Veerappan responded in a soft voice: "It has been many years since I killed elephants. But no one believes me if I say so."
In a comic case of mistaken identity, wildlife photographers Krupakar and Senani were kidnapped one night from their home at the edge of the Bandipur National Park by Veerappan, India's most dreaded bandit. He thought they were important government officials, and his plan was to hold them hostage in return for clemency and a substantial ransom. The bandit and his gang kept the hostages on the move in the forest, and their only contact with the outside world was via an old transistor radio.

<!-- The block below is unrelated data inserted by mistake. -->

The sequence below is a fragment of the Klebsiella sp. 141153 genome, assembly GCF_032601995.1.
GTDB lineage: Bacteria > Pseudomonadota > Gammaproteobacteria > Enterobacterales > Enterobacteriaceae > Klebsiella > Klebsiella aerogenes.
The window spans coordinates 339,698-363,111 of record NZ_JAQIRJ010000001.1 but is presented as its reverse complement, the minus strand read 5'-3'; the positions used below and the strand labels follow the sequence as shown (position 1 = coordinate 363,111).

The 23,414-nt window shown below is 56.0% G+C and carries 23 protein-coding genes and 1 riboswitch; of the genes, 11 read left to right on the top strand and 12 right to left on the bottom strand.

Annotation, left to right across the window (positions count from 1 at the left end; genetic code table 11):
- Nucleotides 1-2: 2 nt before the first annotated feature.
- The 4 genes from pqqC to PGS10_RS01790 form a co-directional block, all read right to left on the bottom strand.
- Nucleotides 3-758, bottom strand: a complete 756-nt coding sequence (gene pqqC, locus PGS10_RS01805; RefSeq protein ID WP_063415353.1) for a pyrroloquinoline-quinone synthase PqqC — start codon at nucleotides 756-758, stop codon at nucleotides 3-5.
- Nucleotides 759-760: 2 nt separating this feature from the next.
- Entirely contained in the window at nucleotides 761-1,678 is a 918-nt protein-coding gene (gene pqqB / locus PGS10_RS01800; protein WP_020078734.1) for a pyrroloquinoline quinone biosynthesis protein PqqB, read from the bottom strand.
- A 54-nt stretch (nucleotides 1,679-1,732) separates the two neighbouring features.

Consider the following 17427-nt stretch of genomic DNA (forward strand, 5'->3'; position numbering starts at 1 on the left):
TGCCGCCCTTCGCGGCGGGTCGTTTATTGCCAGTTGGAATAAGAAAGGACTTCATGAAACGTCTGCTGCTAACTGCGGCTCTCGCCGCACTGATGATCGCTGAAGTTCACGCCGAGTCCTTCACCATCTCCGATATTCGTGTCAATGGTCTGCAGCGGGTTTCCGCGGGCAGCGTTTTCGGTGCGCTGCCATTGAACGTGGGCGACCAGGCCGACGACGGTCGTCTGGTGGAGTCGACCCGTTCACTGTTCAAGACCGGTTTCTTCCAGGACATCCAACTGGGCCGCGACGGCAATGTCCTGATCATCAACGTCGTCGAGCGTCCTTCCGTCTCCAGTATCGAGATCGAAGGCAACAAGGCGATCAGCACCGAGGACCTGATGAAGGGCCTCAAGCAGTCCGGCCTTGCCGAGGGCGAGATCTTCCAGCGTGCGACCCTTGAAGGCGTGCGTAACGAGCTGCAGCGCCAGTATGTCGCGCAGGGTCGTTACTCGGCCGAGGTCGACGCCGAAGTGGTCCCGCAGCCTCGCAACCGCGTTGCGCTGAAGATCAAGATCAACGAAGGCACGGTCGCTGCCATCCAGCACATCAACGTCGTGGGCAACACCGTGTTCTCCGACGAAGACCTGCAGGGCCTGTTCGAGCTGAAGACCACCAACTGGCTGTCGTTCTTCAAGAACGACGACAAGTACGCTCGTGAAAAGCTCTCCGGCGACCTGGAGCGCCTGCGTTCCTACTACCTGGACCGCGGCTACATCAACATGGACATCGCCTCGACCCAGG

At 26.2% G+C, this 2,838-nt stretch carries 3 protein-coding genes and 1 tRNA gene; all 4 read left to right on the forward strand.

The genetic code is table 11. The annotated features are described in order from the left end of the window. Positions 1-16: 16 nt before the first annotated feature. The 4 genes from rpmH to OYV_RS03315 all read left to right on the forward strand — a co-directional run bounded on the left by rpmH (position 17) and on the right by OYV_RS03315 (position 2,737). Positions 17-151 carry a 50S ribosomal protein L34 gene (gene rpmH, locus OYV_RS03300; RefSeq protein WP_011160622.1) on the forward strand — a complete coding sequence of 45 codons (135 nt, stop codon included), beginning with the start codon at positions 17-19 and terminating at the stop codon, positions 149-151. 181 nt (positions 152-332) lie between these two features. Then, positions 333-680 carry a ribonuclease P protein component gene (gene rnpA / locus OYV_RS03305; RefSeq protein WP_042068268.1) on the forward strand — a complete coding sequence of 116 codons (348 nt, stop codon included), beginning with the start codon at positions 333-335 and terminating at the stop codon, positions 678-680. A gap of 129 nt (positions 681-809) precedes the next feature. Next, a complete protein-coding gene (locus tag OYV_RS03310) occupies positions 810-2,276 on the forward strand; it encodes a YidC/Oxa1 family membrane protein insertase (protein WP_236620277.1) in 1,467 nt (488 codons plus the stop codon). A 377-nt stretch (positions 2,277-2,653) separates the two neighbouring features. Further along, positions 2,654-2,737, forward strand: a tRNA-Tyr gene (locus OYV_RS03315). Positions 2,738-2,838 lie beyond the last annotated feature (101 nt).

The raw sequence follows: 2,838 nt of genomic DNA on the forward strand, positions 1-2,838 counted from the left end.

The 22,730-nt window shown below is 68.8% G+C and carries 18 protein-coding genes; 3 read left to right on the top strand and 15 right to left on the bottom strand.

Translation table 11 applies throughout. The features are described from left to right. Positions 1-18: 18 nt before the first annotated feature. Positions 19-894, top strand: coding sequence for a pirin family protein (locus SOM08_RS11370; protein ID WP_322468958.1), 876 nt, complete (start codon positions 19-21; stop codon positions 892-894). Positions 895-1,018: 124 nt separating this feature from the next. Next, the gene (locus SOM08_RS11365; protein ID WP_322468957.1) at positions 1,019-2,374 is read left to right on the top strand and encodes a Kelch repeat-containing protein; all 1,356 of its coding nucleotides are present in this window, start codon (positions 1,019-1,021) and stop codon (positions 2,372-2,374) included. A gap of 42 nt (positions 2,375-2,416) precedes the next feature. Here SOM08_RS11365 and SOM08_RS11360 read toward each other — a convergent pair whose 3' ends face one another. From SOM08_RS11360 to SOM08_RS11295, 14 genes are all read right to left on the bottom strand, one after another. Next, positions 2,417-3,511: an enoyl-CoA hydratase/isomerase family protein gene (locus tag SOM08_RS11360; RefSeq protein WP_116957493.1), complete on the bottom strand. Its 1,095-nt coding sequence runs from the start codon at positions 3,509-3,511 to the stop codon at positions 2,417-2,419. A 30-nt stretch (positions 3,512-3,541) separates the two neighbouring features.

While Veerappan, who had already killed some 250 people, formulated strategies to force the government to agree to his demands, his hostages not only got a close look at the plant and animal diversity in the forests of Karnataka and Tamil Nadu, but the intimacy of their life on the run gave them an insight into Veerappan's strange mix of cruelty and humanity. Though Krupakar and Senani came from a world that was completely different from that of Veerappan's gang, the kidnapped and the kidnappers became closely involved in each other's concerns.
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